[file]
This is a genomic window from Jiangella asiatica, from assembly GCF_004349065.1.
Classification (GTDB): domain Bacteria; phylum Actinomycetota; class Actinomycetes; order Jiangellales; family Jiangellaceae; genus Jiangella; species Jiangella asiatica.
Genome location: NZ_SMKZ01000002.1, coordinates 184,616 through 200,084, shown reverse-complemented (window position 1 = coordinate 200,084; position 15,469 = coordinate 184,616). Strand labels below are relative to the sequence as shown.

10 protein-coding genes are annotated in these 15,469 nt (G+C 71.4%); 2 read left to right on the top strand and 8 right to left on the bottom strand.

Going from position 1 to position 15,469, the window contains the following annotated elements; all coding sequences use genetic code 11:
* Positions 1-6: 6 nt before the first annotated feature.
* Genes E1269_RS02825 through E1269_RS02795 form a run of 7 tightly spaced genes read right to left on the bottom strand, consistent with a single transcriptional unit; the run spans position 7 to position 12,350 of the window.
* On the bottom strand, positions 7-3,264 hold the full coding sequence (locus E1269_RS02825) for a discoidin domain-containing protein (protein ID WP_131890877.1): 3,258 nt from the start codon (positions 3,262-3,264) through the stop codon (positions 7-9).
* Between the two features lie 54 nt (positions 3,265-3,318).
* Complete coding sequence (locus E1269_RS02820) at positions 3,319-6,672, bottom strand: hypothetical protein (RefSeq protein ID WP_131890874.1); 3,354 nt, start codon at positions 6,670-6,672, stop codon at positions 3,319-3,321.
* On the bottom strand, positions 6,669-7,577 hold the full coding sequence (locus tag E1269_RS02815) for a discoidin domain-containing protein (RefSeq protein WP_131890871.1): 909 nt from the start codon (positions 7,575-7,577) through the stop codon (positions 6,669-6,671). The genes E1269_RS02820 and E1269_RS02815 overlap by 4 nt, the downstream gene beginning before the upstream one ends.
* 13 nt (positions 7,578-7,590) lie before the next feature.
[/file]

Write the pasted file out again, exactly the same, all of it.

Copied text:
This is a genomic window from Jiangella asiatica, from assembly GCF_004349065.1.
Classification (GTDB): domain Bacteria; phylum Actinomycetota; class Actinomycetes; order Jiangellales; family Jiangellaceae; genus Jiangella; species Jiangella asiatica.
Genome location: NZ_SMKZ01000002.1, coordinates 184,616 through 200,084, shown reverse-complemented (window position 1 = coordinate 200,084; position 15,469 = coordinate 184,616). Strand labels below are relative to the sequence as shown.

10 protein-coding genes are annotated in these 15,469 nt (G+C 71.4%); 2 read left to right on the top strand and 8 right to left on the bottom strand.

Going from position 1 to position 15,469, the window contains the following annotated elements; all coding sequences use genetic code 11:
* Positions 1-6: 6 nt before the first annotated feature.
* Genes E1269_RS02825 through E1269_RS02795 form a run of 7 tightly spaced genes read right to left on the bottom strand, consistent with a single transcriptional unit; the run spans position 7 to position 12,350 of the window.
* On the bottom strand, positions 7-3,264 hold the full coding sequence (locus E1269_RS02825) for a discoidin domain-containing protein (protein ID WP_131890877.1): 3,258 nt from the start codon (positions 3,262-3,264) through the stop codon (positions 7-9).
* Between the two features lie 54 nt (positions 3,265-3,318).
* Complete coding sequence (locus E1269_RS02820) at positions 3,319-6,672, bottom strand: hypothetical protein (RefSeq protein ID WP_131890874.1); 3,354 nt, start codon at positions 6,670-6,672, stop codon at positions 3,319-3,321.
* On the bottom strand, positions 6,669-7,577 hold the full coding sequence (locus tag E1269_RS02815) for a discoidin domain-containing protein (RefSeq protein WP_131890871.1): 909 nt from the start codon (positions 7,575-7,577) through the stop codon (positions 6,669-6,671). The genes E1269_RS02820 and E1269_RS02815 overlap by 4 nt, the downstream gene beginning before the upstream one ends.
* 13 nt (positions 7,578-7,590) lie before the next feature.